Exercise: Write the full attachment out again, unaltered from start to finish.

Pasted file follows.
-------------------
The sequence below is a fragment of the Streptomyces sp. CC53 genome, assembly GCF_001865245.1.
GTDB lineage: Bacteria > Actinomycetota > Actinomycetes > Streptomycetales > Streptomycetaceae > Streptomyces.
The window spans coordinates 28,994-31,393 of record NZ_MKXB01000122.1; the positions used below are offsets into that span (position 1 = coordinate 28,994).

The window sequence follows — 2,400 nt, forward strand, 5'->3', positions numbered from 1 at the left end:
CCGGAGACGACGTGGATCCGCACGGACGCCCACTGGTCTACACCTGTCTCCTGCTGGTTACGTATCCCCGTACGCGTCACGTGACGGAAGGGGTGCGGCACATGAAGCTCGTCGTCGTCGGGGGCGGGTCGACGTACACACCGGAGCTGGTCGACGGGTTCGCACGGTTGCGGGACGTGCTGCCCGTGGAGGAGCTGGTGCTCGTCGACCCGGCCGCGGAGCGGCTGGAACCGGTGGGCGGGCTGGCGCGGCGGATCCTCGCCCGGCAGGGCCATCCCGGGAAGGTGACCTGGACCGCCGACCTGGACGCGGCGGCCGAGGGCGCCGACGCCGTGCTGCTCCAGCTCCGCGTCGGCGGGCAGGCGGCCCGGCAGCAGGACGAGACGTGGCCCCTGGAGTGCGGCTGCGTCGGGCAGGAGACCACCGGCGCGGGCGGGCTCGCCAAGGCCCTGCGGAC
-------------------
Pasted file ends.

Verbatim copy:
The sequence below is a fragment of the Streptomyces sp. CC53 genome, assembly GCF_001865245.1.
GTDB lineage: Bacteria > Actinomycetota > Actinomycetes > Streptomycetales > Streptomycetaceae > Streptomyces.
The window spans coordinates 28,994-31,393 of record NZ_MKXB01000122.1; the positions used below are offsets into that span (position 1 = coordinate 28,994).

The window sequence follows — 2,400 nt, forward strand, 5'->3', positions numbered from 1 at the left end:
CCGGAGACGACGTGGATCCGCACGGACGCCCACTGGTCTACACCTGTCTCCTGCTGGTTACGTATCCCCGTACGCGTCACGTGACGGAAGGGGTGCGGCACATGAAGCTCGTCGTCGTCGGGGGCGGGTCGACGTACACACCGGAGCTGGTCGACGGGTTCGCACGGTTGCGGGACGTGCTGCCCGTGGAGGAGCTGGTGCTCGTCGACCCGGCCGCGGAGCGGCTGGAACCGGTGGGCGGGCTGGCGCGGCGGATCCTCGCCCGGCAGGGCCATCCCGGGAAGGTGACCTGGACCGCCGACCTGGACGCGGCGGCCGAGGGCGCCGACGCCGTGCTGCTCCAGCTCCGCGTCGGCGGGCAGGCGGCCCGGCAGCAGGACGAGACGTGGCCCCTGGAGTGCGGCTGCGTCGGGCAGGAGACCACCGGCGCGGGCGGGCTCGCCAAGGCCCTGCGGAC